Book’s appropriateness in class questioned
Lori Krysztof doesn't think "We All Fall Down" is appropriate reading material for a freshman orientation class at Baldwin High School. In fact, she would like to see the Robert Cormier novel removed from the curriculum.
"As a parent, I had concerns," Krysztof, the mother of a Baldwin freshman, said. "I was very shocked with the contents of the book.
"But I did not ask for the book to be banned. I asked for the book to come out of instruction."
Which is exactly what happened last week. After Supt. James White received a request for consideration of instructional material and a list of "We All Fall Down" excerpts from Krysztof last Monday, he removed the book from the classroom curriculum.
"It doesn't look to me like something the kids should be reading at the freshman level," White said.
At last week's monthly meeting, the Baldwin Board of Education decided to read the novel before making a determination on the book. A special meeting to decide the book's place in the classroom has been set for 7 p.m. Monday at the district office. The district's policy regarding challenged books is also expected to be examined. The meeting happens to be during Banned Books Week, which runs Saturday through Sept. 27.
In the classroom
"We All Fall Down," often found in the young adult section of bookstores, examines a number of teenage issues such as alcohol abuse, divorce and peer pressure. It uses explicit language and sexual references.
Cormier's novel made the American Library Association's "100 Most Frequently Challenged Books from 1990-1999" list at No. 41. Two others by the same author made the list as well -- "The Chocolate War" at No. 4 and "Fade" at No. 55.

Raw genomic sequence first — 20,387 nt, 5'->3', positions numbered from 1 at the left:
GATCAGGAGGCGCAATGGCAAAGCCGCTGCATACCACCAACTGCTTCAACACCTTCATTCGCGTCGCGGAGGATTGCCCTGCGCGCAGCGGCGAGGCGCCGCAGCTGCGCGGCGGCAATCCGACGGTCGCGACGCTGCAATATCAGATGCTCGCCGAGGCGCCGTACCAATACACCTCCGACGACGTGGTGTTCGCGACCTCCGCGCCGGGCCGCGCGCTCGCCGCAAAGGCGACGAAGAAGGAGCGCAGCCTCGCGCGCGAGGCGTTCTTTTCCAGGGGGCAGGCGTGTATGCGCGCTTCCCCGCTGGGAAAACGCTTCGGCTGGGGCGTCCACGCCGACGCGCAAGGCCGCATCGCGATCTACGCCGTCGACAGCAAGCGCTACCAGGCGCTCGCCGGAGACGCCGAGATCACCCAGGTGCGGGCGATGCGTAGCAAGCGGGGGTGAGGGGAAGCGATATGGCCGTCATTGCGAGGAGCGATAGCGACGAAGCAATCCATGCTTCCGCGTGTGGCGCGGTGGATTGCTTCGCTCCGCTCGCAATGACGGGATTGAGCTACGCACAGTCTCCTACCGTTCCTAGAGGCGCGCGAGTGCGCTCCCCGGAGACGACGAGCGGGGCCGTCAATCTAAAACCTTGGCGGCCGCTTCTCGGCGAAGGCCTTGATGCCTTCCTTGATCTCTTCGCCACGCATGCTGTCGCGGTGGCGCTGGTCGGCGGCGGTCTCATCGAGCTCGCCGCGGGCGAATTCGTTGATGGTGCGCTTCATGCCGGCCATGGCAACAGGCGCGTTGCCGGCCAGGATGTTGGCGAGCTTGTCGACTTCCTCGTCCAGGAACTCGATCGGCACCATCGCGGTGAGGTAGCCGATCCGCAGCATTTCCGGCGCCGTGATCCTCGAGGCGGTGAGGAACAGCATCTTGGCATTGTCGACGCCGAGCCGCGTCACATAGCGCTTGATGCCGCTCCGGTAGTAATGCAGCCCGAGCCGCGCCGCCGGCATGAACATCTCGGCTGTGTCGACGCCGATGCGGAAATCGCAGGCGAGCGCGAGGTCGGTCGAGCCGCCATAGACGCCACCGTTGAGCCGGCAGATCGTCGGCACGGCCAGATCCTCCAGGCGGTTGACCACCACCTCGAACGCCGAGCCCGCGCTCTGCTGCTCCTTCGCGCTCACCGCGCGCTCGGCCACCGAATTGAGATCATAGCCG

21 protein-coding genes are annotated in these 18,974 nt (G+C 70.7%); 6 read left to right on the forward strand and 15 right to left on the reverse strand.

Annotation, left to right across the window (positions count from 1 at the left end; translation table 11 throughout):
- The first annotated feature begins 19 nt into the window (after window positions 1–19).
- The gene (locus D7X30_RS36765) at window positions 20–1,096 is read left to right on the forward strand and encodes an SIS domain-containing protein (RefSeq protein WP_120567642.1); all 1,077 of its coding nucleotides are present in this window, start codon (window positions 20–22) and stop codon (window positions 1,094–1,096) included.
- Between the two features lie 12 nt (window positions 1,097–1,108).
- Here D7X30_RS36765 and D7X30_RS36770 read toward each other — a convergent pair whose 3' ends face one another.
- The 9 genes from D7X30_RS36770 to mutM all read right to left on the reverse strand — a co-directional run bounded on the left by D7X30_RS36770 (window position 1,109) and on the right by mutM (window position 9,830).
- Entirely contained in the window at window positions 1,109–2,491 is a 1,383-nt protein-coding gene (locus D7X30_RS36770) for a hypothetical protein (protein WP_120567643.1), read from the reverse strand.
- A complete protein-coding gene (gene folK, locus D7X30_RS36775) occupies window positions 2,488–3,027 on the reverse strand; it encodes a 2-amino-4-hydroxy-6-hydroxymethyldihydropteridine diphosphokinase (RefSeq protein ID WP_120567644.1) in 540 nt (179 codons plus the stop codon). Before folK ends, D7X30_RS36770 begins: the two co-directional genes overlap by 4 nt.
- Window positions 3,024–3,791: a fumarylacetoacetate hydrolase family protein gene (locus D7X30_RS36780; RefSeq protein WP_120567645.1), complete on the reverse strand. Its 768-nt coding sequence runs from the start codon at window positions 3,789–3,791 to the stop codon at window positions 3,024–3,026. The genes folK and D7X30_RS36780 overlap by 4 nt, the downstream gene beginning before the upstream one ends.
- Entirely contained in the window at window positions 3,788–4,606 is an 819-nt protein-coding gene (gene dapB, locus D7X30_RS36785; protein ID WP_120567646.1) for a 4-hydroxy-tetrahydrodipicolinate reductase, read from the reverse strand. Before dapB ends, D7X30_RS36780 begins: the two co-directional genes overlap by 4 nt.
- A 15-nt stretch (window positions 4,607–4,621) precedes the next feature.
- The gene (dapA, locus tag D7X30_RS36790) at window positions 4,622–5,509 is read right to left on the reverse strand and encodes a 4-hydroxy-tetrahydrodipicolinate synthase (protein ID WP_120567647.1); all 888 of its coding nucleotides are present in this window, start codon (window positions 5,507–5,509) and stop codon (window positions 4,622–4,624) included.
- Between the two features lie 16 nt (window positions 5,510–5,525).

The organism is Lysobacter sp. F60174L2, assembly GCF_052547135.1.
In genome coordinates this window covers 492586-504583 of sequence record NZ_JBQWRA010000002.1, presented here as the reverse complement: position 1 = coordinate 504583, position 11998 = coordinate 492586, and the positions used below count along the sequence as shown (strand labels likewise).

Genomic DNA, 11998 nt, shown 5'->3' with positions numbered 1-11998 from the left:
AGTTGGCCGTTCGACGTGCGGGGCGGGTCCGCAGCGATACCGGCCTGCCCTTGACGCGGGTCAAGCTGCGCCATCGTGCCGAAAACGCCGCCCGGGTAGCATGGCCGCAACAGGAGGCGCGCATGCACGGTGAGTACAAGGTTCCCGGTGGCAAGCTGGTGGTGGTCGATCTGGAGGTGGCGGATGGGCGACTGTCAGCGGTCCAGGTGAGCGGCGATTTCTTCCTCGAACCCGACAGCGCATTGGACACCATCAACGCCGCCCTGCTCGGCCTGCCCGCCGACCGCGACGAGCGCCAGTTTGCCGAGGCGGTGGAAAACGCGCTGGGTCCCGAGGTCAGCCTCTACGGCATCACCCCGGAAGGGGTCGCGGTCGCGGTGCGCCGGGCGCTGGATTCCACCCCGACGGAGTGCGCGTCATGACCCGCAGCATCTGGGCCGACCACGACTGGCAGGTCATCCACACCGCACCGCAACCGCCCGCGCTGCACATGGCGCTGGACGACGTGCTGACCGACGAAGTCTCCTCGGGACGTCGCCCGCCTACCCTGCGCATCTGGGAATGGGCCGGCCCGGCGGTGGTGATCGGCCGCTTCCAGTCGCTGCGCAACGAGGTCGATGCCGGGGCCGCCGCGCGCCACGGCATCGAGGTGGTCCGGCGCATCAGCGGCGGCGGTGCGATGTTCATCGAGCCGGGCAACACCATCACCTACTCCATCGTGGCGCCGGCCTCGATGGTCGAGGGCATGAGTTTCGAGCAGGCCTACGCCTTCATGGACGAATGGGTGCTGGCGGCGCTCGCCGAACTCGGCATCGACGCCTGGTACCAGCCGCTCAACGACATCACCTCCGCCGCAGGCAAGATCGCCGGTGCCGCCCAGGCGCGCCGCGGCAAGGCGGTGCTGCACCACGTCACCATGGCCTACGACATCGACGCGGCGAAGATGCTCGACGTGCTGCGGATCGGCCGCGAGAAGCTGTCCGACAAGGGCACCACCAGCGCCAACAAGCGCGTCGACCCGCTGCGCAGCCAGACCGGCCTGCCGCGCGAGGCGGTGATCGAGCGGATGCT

Until last Monday, Joyce Tallman was reading "We All Fall Down" aloud to her freshman orientation class as a learning tool.
Tallman said the purpose of the freshman orientation class is to introduce students to study skill strategies, reading strategies and issues students deal with in their social lives such as peer pressure, stress and substance abuse.
She said "We All Fall Down" covers many of the issues the class learns about and discusses.
"The book incorporates issues teenagers deal with on a day to day basis," she said. "It's real life."
Tallman, who has used the novel in her class for three years, said a list of books that could be read throughout the year are sent home with the students at the beginning of class. The books are read by the students in small groups and during silent reading. Tallman also chooses two books to read aloud to the class.
She said by reading aloud to her class, it helps the students, especially the lower level readers, with their reading comprehension and listening skills.
"It gets the kids excited about reading," she said. "It motivates some kids to read."
She said she chose to read "We All Fall Down" aloud because of how well it related to the class.
"I picked books I felt would create discussions, which is what the whole class it about," she said.
But at no time, Tallman said, were students forced to listen to the novel. If the students did not want to read the book, she said, they could chose another novel from the list and read it elsewhere during the class.
"They do have options," she said. "It's not a forced issue. When I started teaching this three years ago, I was told students could opt out. So they do have options."
Krysztof said her daughter chose to opt out and read another book instead of listen to "We All Fall Down."
"I called the teacher with my concerns and she said my daughter was welcome to opt out," she said. "I thought that was appropriate and I didn't have a problem with that."